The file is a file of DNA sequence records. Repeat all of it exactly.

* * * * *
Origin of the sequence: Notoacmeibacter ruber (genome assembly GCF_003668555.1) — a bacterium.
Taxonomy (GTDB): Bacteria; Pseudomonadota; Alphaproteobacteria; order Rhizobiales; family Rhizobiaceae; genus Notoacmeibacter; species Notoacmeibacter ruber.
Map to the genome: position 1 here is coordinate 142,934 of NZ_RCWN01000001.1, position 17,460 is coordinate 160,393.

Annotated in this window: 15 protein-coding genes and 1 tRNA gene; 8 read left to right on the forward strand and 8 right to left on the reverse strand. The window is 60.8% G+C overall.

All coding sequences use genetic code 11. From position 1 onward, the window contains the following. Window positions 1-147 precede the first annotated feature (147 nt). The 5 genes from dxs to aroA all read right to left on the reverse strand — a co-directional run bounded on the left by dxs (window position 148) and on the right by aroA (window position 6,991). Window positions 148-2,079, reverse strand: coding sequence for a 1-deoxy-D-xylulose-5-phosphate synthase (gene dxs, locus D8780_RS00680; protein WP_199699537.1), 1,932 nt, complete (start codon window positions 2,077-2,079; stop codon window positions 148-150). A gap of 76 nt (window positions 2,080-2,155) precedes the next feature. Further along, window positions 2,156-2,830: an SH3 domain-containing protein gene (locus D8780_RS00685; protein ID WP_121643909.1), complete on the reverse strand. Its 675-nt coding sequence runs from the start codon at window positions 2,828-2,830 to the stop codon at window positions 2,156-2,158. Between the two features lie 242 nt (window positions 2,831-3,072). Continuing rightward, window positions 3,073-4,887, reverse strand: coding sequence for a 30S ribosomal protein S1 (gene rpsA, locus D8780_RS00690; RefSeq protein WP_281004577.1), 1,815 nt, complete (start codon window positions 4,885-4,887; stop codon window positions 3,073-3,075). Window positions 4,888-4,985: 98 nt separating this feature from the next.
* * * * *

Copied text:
Origin of the sequence: Notoacmeibacter ruber (genome assembly GCF_003668555.1) — a bacterium.
Taxonomy (GTDB): Bacteria; Pseudomonadota; Alphaproteobacteria; order Rhizobiales; family Rhizobiaceae; genus Notoacmeibacter; species Notoacmeibacter ruber.
Map to the genome: position 1 here is coordinate 142,934 of NZ_RCWN01000001.1, position 17,460 is coordinate 160,393.

Annotated in this window: 15 protein-coding genes and 1 tRNA gene; 8 read left to right on the forward strand and 8 right to left on the reverse strand. The window is 60.8% G+C overall.

All coding sequences use genetic code 11. From position 1 onward, the window contains the following. Window positions 1-147 precede the first annotated feature (147 nt). The 5 genes from dxs to aroA all read right to left on the reverse strand — a co-directional run bounded on the left by dxs (window position 148) and on the right by aroA (window position 6,991). Window positions 148-2,079, reverse strand: coding sequence for a 1-deoxy-D-xylulose-5-phosphate synthase (gene dxs, locus D8780_RS00680; protein WP_199699537.1), 1,932 nt, complete (start codon window positions 2,077-2,079; stop codon window positions 148-150). A gap of 76 nt (window positions 2,080-2,155) precedes the next feature. Further along, window positions 2,156-2,830: an SH3 domain-containing protein gene (locus D8780_RS00685; protein ID WP_121643909.1), complete on the reverse strand. Its 675-nt coding sequence runs from the start codon at window positions 2,828-2,830 to the stop codon at window positions 2,156-2,158. Between the two features lie 242 nt (window positions 2,831-3,072). Continuing rightward, window positions 3,073-4,887, reverse strand: coding sequence for a 30S ribosomal protein S1 (gene rpsA, locus D8780_RS00690; RefSeq protein WP_281004577.1), 1,815 nt, complete (start codon window positions 4,885-4,887; stop codon window positions 3,073-3,075). Window positions 4,888-4,985: 98 nt separating this feature from the next.